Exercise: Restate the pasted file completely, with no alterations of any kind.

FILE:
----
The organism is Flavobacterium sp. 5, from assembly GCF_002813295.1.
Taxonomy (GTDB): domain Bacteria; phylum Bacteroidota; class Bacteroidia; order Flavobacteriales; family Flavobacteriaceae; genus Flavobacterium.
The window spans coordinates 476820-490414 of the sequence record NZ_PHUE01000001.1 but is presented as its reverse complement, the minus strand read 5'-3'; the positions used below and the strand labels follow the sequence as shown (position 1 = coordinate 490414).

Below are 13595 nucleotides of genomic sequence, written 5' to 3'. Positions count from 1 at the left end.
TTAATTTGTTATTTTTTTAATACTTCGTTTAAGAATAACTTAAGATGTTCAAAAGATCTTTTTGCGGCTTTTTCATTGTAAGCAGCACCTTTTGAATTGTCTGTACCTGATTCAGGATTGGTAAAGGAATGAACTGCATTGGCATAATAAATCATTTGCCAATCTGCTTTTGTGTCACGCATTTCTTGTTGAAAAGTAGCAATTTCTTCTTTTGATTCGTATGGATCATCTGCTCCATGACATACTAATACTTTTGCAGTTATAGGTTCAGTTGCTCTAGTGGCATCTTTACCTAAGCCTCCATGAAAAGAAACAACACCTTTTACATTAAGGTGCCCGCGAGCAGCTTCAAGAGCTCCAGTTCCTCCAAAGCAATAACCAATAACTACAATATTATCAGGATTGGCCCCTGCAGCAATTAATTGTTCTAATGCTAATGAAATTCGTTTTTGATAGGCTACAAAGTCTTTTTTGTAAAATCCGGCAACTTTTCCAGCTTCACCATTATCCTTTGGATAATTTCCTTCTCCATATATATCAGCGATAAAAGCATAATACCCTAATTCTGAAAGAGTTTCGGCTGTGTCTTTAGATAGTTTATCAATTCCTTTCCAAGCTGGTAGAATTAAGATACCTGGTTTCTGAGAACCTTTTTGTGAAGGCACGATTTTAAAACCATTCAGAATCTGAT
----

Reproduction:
The organism is Flavobacterium sp. 5, from assembly GCF_002813295.1.
Taxonomy (GTDB): domain Bacteria; phylum Bacteroidota; class Bacteroidia; order Flavobacteriales; family Flavobacteriaceae; genus Flavobacterium.
The window spans coordinates 476820-490414 of the sequence record NZ_PHUE01000001.1 but is presented as its reverse complement, the minus strand read 5'-3'; the positions used below and the strand labels follow the sequence as shown (position 1 = coordinate 490414).

Below are 13595 nucleotides of genomic sequence, written 5' to 3'. Positions count from 1 at the left end.
TTAATTTGTTATTTTTTTAATACTTCGTTTAAGAATAACTTAAGATGTTCAAAAGATCTTTTTGCGGCTTTTTCATTGTAAGCAGCACCTTTTGAATTGTCTGTACCTGATTCAGGATTGGTAAAGGAATGAACTGCATTGGCATAATAAATCATTTGCCAATCTGCTTTTGTGTCACGCATTTCTTGTTGAAAAGTAGCAATTTCTTCTTTTGATTCGTATGGATCATCTGCTCCATGACATACTAATACTTTTGCAGTTATAGGTTCAGTTGCTCTAGTGGCATCTTTACCTAAGCCTCCATGAAAAGAAACAACACCTTTTACATTAAGGTGCCCGCGAGCAGCTTCAAGAGCTCCAGTTCCTCCAAAGCAATAACCAATAACTACAATATTATCAGGATTGGCCCCTGCAGCAATTAATTGTTCTAATGCTAATGAAATTCGTTTTTGATAGGCTACAAAGTCTTTTTTGTAAAATCCGGCAACTTTTCCAGCTTCACCATTATCCTTTGGATAATTTCCTTCTCCATATATATCAGCGATAAAAGCATAATACCCTAATTCTGAAAGAGTTTCGGCTGTGTCTTTAGATAGTTTATCAATTCCTTTCCAAGCTGGTAGAATTAAGATACCTGGTTTCTGAGAACCTTTTTGTGAAGGCACGATTTTAAAACCATTCAGAATCTGAT